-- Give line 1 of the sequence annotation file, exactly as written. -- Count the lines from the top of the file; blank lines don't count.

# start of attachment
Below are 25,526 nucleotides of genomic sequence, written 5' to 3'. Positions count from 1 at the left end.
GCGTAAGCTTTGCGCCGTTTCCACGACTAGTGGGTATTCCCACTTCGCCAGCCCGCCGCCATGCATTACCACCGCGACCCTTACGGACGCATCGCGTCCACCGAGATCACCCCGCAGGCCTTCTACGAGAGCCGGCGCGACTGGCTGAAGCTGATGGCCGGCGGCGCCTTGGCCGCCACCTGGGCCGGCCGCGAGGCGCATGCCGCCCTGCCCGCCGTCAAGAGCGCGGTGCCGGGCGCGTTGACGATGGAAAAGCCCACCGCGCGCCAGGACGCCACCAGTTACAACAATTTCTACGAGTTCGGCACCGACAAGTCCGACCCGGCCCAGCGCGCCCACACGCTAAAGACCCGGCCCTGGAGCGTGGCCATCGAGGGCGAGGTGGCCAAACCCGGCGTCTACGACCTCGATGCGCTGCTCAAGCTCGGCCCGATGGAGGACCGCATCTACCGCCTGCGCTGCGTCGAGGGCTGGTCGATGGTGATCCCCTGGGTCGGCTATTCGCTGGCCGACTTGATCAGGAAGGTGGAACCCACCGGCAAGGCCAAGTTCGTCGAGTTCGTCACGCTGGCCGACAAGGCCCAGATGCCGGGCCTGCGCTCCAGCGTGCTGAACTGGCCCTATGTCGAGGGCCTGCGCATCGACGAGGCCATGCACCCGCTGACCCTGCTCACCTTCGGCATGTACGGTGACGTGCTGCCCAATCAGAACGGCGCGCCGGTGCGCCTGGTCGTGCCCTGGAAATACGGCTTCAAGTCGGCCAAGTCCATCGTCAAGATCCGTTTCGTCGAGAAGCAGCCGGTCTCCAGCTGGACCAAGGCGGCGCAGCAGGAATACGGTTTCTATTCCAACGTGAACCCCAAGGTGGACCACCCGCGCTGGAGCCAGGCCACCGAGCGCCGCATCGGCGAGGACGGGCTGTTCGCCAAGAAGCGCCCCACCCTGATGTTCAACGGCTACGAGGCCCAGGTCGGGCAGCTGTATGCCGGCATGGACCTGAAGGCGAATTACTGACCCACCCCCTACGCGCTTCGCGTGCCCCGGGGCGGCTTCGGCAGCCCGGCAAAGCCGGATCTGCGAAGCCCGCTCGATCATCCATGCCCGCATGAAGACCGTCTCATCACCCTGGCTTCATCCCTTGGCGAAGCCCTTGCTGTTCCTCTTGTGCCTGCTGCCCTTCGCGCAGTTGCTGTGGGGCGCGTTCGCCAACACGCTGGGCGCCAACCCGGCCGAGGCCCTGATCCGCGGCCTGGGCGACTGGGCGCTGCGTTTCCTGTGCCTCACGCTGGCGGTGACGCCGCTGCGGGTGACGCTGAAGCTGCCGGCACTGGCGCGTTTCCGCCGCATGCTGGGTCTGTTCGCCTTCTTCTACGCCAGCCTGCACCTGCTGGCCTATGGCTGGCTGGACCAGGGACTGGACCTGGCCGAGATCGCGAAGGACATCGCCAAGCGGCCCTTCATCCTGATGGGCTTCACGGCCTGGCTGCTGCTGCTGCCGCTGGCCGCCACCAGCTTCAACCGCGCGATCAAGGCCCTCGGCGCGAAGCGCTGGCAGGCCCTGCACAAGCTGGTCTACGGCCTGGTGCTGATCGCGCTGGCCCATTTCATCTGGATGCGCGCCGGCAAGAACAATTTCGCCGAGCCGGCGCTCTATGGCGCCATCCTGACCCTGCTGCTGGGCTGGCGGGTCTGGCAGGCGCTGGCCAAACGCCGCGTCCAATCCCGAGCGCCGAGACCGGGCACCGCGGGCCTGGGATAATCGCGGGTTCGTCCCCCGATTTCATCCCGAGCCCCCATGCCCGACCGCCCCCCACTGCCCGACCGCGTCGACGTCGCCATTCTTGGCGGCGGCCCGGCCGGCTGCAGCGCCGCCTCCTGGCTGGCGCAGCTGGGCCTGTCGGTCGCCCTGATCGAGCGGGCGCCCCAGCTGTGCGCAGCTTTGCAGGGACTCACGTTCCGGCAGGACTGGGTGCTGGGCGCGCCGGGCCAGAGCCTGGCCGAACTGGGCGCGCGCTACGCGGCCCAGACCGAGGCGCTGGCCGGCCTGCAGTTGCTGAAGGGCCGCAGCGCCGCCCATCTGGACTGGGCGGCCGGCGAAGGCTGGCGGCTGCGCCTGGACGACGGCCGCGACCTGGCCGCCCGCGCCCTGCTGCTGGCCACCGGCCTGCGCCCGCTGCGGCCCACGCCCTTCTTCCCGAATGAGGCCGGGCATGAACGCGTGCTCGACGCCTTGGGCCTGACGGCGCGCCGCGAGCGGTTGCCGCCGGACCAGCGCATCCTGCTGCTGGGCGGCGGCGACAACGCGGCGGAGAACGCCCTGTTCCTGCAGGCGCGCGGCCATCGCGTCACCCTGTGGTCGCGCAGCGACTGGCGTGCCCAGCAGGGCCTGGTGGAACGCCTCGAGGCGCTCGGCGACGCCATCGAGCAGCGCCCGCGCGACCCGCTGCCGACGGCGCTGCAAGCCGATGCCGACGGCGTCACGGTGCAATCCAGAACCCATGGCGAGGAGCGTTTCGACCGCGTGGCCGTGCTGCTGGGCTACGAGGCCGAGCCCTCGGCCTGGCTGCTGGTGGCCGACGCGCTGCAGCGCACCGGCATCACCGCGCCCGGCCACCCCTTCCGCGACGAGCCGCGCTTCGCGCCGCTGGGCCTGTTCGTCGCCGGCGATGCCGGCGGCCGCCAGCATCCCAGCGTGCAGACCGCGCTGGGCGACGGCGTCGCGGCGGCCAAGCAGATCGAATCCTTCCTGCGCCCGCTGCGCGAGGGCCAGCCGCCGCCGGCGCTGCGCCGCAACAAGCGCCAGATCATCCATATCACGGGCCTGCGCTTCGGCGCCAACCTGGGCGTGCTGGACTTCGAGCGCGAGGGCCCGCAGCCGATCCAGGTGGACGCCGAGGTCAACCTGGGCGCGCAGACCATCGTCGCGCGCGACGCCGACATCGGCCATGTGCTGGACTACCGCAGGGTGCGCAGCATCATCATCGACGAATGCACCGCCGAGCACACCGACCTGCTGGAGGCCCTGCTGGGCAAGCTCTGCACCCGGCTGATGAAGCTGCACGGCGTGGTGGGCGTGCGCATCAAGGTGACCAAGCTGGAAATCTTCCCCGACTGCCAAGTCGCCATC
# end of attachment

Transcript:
Below are 25,526 nucleotides of genomic sequence, written 5' to 3'. Positions count from 1 at the left end.